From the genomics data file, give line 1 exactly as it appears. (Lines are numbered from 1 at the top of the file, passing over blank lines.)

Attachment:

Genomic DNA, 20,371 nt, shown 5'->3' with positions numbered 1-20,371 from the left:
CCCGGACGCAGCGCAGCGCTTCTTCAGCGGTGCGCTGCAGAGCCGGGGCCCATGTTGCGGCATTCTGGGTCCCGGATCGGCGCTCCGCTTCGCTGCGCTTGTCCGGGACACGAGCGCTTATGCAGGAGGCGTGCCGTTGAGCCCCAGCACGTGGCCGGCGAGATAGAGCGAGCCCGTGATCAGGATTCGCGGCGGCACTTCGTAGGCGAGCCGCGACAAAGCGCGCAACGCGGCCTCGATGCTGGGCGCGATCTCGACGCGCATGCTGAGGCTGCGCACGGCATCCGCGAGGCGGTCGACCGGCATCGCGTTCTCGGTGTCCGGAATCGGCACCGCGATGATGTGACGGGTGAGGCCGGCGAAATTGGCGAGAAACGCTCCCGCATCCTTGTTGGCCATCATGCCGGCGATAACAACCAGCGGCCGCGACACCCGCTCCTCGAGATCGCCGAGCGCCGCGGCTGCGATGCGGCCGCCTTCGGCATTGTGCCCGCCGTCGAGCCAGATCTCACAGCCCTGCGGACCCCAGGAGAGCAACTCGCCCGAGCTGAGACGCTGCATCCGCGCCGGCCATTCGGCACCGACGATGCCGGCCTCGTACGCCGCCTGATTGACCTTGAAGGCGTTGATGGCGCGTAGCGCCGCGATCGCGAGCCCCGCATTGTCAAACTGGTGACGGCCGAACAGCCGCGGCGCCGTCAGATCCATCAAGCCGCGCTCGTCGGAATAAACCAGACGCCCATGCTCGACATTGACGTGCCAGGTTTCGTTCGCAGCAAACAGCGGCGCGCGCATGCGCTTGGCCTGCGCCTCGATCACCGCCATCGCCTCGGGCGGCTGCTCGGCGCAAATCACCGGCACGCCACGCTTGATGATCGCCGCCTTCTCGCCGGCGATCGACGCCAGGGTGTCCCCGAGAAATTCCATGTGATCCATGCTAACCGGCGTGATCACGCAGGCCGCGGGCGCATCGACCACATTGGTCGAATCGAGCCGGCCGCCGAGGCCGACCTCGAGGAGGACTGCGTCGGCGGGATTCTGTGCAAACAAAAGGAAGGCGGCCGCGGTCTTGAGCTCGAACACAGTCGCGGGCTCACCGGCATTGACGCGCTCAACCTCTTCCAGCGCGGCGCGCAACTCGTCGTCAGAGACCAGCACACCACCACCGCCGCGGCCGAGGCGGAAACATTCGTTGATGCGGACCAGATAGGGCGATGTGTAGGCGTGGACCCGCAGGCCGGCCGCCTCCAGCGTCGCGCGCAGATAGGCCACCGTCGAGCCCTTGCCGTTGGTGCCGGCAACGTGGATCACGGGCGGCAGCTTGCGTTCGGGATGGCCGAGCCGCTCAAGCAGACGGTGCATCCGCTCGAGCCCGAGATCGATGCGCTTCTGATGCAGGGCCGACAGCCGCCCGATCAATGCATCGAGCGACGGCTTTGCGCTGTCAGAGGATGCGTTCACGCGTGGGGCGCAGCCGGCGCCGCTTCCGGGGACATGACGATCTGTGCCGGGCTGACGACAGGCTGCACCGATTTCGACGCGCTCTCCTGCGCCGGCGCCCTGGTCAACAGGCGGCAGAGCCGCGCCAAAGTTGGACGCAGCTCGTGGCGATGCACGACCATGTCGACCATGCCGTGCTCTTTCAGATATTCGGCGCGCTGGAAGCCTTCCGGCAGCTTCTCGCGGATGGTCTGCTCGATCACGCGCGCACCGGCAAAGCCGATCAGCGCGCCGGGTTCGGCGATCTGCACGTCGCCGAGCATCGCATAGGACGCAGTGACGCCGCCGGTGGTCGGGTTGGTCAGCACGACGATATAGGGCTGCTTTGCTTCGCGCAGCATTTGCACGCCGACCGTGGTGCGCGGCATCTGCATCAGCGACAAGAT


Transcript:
Genomic DNA, 20,371 nt, shown 5'->3' with positions numbered 1-20,371 from the left: